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Hello there! Welcome to LightDiscovery, a blog about my journey in photography with some of my photos, tips and advice from along the way!.

This blog was started because I am always trying to learn more about taking great pictures of light interacting with the world around me, and I wanted to share what I learn with you.

Each of us must learn things for ourselves, but when we can also gain insight and advice from others, it speeds up our learning process.

I have had the opportunity to learn from many other great photographers and their input has been key to reaching where I am today. My hope is that I can help you in some small way to also get you to your goal.

All photos on this blog are taken by me, Peter Vanosdall, unless otherwise noted. If you’re interested in prints or using these photos, please contact me through the form on our Contact page.

My Journey and What Gear I Use

I started my photo journey while living in Thailand, where I discovered my little point and shoot camera just wasn’t able to capture the amazing world around me. For Christmas of 2013 I decided to treat myself and upgraded to a much better point and shoot, the Canon Powershot SX280 (link to amazon) which had much better image quality, as well as full manual mode. (I would probably not recommend the Canon Powershot at this time, because you can get plenty of other interchangeable lens cameras for $300-$400 now that have similar or better image quality and will allow you to do much more with them. That being said, I still like my little Canon point and shoot.)

I spent the next six months learning how to use manual mode, and understanding how aperture, shutter speed and ISO all worked together. Once I felt confident in my understanding, I knew it was time for another upgrade.

Initially I looked into a variety of entry level DSLR’s because that seemed like the next step. I considered the Canon T5i, the Nikon D5300, and even some Pentax options. But then I came across the (then new) Sony a6000 mirrorless camera (link to amazon). For the attributes that were most important to me (size/weight, image quality, advanced features, access to cheap lenses), the a6000 was the clear winner. I bought it, and it has served me very well ever since.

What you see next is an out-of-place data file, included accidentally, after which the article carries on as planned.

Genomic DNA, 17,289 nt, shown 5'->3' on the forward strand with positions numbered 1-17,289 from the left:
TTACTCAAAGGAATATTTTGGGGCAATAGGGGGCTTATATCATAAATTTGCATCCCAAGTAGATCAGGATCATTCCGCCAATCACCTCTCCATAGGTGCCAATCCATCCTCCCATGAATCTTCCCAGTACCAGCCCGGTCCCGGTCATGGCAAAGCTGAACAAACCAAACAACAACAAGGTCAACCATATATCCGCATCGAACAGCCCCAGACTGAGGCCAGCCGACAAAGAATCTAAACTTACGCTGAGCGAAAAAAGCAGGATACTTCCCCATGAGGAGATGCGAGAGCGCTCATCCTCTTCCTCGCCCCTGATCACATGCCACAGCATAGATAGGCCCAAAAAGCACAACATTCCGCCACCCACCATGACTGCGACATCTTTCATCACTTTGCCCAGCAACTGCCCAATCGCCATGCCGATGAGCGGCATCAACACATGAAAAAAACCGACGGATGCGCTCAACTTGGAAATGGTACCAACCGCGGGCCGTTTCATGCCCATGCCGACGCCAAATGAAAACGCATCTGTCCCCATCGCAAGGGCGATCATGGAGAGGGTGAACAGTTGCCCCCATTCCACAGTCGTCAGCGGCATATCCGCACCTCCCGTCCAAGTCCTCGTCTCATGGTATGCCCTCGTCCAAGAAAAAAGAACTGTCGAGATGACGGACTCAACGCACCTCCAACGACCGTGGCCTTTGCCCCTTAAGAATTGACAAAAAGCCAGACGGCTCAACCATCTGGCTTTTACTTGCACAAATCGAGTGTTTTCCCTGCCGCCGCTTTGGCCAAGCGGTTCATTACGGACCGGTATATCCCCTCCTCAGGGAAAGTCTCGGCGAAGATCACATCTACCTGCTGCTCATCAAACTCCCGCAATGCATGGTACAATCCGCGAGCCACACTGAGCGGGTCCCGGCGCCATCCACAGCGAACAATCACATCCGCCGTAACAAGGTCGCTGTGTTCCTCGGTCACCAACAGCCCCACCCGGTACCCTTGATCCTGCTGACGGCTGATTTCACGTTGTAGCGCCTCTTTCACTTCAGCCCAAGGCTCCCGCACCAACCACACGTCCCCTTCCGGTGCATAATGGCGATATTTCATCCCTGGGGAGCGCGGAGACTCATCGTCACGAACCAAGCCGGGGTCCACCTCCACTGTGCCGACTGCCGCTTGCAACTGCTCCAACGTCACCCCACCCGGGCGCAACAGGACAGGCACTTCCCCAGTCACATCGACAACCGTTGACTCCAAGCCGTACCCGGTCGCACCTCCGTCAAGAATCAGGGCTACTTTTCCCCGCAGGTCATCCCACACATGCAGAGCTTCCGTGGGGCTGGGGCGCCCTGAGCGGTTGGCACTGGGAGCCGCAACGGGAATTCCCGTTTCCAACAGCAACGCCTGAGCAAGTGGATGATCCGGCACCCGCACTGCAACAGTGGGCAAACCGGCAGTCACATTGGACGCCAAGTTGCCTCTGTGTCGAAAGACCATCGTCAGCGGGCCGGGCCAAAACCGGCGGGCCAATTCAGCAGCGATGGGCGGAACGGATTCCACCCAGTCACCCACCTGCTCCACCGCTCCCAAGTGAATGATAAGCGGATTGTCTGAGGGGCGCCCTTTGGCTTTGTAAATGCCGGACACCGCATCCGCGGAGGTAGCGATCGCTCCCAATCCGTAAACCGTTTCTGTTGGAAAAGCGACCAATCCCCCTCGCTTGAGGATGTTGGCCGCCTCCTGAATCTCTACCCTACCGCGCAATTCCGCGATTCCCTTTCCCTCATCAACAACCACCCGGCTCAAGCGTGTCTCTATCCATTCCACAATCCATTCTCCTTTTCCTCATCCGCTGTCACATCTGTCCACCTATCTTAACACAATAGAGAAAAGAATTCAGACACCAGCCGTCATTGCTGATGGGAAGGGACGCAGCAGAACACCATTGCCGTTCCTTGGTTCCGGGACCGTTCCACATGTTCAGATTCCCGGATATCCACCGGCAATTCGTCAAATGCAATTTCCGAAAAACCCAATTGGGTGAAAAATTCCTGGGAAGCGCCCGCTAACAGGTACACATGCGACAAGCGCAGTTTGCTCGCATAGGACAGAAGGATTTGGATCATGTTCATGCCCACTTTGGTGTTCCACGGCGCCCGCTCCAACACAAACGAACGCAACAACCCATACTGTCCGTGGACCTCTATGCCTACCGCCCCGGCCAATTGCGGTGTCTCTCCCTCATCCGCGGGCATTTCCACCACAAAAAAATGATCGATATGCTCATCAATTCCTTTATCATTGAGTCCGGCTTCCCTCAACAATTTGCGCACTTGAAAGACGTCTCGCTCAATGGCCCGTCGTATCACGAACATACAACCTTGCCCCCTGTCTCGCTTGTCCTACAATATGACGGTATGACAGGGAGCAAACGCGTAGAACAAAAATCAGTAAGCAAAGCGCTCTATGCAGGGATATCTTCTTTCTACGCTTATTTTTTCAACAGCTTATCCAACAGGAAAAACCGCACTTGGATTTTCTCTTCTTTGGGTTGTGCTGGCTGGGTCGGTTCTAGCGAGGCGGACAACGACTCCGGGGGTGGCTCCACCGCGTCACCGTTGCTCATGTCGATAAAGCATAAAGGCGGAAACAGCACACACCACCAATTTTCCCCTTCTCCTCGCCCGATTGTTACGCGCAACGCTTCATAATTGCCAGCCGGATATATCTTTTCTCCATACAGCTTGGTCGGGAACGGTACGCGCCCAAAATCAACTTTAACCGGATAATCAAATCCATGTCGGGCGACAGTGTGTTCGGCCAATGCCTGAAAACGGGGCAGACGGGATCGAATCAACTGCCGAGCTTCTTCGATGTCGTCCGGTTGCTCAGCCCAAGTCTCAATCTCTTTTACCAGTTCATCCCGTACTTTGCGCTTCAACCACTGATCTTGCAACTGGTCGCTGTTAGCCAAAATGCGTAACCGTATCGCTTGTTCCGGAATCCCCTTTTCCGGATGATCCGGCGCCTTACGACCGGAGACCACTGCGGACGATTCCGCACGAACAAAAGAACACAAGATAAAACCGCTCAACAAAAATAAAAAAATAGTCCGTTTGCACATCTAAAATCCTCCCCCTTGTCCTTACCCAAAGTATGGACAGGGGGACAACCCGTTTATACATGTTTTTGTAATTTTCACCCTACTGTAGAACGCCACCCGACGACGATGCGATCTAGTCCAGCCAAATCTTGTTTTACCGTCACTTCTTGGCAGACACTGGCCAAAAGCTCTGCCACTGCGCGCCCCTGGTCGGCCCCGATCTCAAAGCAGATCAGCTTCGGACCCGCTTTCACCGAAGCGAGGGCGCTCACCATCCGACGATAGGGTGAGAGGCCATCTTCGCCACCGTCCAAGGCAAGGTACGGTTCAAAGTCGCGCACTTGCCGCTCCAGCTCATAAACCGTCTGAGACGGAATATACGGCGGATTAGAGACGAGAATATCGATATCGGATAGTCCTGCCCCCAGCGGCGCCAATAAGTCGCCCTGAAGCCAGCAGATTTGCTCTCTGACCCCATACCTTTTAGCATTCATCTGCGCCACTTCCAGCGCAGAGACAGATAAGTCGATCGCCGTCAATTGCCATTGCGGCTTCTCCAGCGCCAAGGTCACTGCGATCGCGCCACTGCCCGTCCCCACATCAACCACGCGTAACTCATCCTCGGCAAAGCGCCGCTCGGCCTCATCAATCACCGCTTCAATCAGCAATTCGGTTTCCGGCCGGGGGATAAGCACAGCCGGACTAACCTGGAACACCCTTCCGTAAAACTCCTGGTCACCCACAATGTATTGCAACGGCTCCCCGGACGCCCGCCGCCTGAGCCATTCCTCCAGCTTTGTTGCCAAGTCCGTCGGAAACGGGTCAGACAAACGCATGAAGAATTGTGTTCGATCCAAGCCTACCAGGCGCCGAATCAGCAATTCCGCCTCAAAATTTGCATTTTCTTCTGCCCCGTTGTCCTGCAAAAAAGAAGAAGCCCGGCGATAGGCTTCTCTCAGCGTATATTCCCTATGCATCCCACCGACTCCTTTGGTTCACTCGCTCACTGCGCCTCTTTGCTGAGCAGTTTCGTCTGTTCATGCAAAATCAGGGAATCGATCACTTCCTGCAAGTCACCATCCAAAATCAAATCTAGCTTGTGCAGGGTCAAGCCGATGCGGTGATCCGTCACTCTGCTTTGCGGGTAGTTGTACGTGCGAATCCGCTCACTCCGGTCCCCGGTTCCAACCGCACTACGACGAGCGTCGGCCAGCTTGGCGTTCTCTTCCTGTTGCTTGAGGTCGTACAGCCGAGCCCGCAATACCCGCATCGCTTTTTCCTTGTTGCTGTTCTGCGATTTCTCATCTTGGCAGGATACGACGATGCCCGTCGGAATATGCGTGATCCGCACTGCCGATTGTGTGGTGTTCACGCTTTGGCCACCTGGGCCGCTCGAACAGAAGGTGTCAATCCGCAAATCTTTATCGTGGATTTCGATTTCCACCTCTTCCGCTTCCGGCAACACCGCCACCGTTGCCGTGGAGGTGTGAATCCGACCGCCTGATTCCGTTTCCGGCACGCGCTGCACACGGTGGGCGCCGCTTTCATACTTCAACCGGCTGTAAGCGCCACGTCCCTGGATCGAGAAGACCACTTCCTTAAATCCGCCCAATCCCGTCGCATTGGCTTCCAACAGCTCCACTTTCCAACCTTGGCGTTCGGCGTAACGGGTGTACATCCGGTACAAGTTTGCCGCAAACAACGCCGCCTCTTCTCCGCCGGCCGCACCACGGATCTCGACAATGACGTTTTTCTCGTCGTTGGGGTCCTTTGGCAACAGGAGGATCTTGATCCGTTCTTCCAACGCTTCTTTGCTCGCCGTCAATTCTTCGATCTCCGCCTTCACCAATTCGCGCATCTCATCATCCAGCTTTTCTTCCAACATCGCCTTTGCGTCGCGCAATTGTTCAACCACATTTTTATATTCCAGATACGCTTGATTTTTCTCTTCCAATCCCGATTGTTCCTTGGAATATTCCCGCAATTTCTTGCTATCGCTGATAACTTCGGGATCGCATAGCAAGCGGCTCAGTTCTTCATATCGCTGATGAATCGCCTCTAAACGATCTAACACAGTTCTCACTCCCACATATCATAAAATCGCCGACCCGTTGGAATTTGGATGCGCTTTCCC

If you’re looking into buying a more advanced camera like a DSLR or Mirrorless, I fully recommend the a6000. It is very budget friendly these days, and offers plenty of great features, plus it is very portable. But you should determine for yourself what are the most important features you want on a camera, and choose the type of camera that best suits your needs. DSLR’s from Canon, Nikon and others, are great cameras. Fujifilm, Olympus and some other companies also make great Mirrorless cameras, so you’re not short of options.

Here are some of the lenses I use:

Rokinon 12mm f2.0 – My favorite lens, and the one that I leave on my camera most often. It is a manual lens, so you have to change the aperture and focus yourself, but it’s easy to do. Plenty of reviews for this lens, and it is very highly rated. Retails for around $350, and also goes by the name Samyang.

Sony 55-210 f4.5-6.3 IS – This is a decent lens, and I use it mostly for photos of surfers and occasionally other things. Best thing about it is the auto-focus and image stabilization. I found my lens on eBay for under $200.

Canon FD 50mm f1.4 – A really fun lens that is great for portraits and video work. At f1.4 the depth of field is pretty amazing. I found it for under $100 (maybe even closer to $50) on eBay. I use a $10 adapter that works fine. This is a manual lens, and takes a little practice to get the focus right, especially when photographing people or moving objects.

As you can probably tell from the images on this site, I enjoy taking landscape photos, especially sunsets. I love to watch a great sunset, and then try and capture to share with others.

I don’t know where my photography adventure will take me, but I’ll be sharing photos, updates and tips on this blog.

You can also find me on Instagram @petervanosdall

Thanks for reading!

 

 

LightDiscovery founded May 2015